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FBI used Google location data to investigate Seattle arson following BLM protest

Law enforcement agencies across the US have increasingly relied on geofence warrants.
SEATTLE, WA - JUNE 14: Black Lives Matter protesters rally at Westlake Park before marching through the downtown area on June 14, 2020 in Seattle, United States. Black Lives Matter events continue daily in the Seattle area in the wake of the death of George Floyd. (Photo by David Ryder/Getty Images)
David Ryder via Getty Images
Igor Bonifacic
Igor Bonifacic|@igorbonifacic|February 5, 2022 12:35 PM

In 2020, federal police used a geofence warrant to obtain location data from Google as part of an investigation into an attempted arson against a police union headquarters in Seattle, according to recently unsealed court documents posted by The Verge. The attempted arson took place on August 24th, one day after the shooting of Jacob Blake in Kenosha, Wisconsin prompted a resurgence of racial justice protests across the US. Amid broader acts of civil disobedience in Seattle and parts of the country, two individuals threw makeshift firebombs at the rear entrance of the Seattle Police Officers Guild headquarters.

While the building itself wasn’t significantly damaged in the attack, the incident prompted a substantial police response. At one point, the FBI offered a $20,000 reward for any information related to the attempted arson. Court documents show the agency also pressed Google for information on the two suspects. The FBI used a geofence warrant to obtain location data from Android devices that were in the vicinity of the attempted arson before and after it occurred. Google complied with the request one day later.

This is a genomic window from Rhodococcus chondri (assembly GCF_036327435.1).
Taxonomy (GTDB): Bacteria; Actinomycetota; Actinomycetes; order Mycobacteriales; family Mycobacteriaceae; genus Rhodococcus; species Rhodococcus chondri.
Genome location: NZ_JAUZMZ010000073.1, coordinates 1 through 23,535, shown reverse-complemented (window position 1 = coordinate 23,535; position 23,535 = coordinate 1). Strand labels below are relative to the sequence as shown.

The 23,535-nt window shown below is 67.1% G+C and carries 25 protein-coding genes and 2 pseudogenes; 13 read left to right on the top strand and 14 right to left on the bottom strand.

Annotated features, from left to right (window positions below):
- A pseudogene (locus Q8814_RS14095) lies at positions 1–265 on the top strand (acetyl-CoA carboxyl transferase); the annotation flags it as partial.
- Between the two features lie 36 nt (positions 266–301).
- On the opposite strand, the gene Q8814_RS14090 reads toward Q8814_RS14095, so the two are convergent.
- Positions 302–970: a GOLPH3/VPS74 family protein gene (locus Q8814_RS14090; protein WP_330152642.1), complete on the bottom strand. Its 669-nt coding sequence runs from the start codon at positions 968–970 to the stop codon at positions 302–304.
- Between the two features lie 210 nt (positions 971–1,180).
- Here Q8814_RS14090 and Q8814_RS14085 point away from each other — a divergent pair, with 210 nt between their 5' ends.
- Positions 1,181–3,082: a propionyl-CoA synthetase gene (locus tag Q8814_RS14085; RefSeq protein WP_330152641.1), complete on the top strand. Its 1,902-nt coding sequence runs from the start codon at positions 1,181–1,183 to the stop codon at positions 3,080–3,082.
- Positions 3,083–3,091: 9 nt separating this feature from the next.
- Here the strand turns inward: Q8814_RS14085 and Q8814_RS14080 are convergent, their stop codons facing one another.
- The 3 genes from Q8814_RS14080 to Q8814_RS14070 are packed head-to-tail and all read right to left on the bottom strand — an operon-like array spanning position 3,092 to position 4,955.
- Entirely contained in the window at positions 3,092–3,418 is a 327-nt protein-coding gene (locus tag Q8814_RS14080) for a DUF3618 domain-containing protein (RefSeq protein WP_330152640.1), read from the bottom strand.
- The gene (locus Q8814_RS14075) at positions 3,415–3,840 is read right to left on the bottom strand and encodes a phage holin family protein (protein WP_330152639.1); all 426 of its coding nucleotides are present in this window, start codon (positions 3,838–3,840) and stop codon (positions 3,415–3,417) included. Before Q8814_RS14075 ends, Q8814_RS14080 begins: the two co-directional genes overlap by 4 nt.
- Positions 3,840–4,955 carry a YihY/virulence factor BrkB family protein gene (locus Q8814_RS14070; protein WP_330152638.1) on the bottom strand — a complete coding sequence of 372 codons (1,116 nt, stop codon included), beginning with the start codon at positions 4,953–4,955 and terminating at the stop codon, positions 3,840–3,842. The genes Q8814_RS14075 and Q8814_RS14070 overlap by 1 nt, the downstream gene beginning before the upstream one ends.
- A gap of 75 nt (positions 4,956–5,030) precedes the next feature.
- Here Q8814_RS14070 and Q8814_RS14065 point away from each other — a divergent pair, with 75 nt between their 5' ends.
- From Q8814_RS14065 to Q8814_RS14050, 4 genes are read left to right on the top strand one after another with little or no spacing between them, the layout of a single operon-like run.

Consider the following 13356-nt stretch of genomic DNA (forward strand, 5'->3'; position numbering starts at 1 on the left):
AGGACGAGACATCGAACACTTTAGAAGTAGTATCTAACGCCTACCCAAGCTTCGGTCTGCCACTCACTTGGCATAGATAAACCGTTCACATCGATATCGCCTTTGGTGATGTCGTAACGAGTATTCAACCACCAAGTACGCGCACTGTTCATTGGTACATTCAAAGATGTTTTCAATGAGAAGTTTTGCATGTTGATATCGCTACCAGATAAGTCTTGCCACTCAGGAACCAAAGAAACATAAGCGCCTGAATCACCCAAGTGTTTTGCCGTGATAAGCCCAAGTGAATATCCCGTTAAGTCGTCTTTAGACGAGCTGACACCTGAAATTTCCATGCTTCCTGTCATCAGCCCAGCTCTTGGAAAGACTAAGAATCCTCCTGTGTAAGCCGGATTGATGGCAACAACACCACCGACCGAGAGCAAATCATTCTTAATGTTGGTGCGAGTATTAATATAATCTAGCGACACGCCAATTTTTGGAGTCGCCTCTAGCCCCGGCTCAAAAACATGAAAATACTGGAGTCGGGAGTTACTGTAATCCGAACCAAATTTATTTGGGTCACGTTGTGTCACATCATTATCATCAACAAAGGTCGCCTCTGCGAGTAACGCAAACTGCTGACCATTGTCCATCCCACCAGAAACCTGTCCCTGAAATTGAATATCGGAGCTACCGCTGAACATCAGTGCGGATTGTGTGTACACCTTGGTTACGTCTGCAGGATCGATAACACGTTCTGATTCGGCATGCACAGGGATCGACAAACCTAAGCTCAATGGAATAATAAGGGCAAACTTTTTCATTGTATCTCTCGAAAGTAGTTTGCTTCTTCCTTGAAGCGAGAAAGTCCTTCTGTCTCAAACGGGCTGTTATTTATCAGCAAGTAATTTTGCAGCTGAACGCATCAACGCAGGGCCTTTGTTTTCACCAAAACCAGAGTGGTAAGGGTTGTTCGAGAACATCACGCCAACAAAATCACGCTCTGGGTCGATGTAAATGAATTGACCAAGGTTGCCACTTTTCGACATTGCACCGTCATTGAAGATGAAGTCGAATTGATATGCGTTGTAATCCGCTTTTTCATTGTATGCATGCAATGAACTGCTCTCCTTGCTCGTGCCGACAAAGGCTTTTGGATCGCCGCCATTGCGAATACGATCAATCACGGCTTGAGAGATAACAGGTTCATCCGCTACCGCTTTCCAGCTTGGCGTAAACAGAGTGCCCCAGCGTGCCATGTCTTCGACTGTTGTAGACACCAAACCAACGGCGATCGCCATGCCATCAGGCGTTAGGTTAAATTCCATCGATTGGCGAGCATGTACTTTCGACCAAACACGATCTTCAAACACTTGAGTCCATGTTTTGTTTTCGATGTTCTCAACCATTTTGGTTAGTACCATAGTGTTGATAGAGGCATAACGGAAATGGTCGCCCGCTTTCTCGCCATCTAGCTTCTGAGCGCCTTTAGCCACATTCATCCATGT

“As with all law enforcement requests, we have a rigorous process that is designed to protect the privacy of our users while supporting the important work of law enforcement,” a Google spokesperson told the outlet. We've reached out to the company for more information.

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As The Verge points out, the fact the FBI later made a public appeal for help in the case suggests any location data obtained from Google may have not helped it get any closer to finding the two suspects.

Police use of location data is nothing new, but there’s been a substantial increase in the number of geofence warrants issued in recent years. In 2019, The New York Times found Google was fielding “as many as 180 requests” per week. More recently, the company disclosed it received 11,033 geofence requests in 2020, up from 941 in 2018. At the time, Google noted geofence warrants made up 25 percent of all data requests it received from law enforcement. What’s more, often the information of innocent bystanders is shared with police when companies like Google comply with those warrants, as was the case of a cyclist who rode by the site of a 2022 burglary in Florida and again in a protest following the death of George Floyd

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